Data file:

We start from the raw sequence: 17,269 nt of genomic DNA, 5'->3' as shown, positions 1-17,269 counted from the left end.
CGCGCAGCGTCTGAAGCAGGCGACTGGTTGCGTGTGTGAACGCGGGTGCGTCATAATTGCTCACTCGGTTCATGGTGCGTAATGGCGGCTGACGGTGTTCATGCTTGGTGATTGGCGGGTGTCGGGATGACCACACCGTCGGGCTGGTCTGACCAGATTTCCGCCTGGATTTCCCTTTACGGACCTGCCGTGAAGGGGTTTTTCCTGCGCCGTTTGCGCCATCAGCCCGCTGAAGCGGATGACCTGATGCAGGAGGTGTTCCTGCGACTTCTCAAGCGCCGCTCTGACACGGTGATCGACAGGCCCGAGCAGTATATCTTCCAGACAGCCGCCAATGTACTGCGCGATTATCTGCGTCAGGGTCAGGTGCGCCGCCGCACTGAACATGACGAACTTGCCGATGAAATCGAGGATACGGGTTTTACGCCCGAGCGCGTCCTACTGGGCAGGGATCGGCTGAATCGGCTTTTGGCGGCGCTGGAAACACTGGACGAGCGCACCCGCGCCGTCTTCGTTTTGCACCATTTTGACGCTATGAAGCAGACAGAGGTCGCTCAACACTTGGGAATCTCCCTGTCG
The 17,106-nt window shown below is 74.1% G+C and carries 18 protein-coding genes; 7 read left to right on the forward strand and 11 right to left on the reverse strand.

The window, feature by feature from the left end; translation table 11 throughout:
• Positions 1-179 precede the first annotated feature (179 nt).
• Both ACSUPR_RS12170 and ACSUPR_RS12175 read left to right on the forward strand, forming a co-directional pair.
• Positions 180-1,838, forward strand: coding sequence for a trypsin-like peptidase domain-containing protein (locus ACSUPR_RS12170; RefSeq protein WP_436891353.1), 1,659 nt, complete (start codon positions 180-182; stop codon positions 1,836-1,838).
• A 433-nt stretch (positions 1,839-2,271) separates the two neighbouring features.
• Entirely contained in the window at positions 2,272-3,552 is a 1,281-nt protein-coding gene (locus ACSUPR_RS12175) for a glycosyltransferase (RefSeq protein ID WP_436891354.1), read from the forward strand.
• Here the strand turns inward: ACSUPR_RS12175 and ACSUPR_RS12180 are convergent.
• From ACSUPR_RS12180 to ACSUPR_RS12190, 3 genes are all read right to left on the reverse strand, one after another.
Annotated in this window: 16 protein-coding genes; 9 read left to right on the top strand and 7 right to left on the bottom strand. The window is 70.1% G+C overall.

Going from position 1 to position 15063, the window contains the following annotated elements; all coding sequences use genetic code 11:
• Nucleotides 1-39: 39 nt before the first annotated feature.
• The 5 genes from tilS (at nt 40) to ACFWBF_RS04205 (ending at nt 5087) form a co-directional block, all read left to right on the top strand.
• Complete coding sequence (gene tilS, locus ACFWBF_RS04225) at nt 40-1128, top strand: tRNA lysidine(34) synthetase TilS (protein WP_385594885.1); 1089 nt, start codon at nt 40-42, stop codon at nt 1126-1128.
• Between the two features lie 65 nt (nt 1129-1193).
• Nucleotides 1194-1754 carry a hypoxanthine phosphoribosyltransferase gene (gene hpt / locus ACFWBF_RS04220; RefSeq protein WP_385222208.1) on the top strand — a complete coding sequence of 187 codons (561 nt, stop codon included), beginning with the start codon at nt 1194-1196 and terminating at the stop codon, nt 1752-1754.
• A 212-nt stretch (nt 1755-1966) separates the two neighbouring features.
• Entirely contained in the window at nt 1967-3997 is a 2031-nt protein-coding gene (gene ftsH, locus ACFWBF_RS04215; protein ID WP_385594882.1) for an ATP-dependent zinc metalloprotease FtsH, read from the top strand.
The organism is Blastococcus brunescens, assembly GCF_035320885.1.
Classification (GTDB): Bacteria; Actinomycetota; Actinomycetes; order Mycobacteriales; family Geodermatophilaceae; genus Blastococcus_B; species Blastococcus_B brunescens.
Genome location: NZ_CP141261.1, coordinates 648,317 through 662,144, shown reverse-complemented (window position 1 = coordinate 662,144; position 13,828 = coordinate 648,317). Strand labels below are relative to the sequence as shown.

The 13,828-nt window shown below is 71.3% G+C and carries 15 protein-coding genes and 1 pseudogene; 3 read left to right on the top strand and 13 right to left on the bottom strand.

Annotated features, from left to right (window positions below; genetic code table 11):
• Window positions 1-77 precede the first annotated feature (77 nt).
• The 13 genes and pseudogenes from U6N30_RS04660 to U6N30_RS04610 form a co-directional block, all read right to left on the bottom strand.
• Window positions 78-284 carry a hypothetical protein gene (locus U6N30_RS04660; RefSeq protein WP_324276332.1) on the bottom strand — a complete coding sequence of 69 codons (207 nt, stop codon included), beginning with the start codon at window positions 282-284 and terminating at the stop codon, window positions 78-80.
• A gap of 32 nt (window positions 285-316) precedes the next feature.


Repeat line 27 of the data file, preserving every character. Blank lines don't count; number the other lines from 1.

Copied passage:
• The 13 genes and pseudogenes from U6N30_RS04660 to U6N30_RS04610 form a co-directional block, all read right to left on the bottom strand.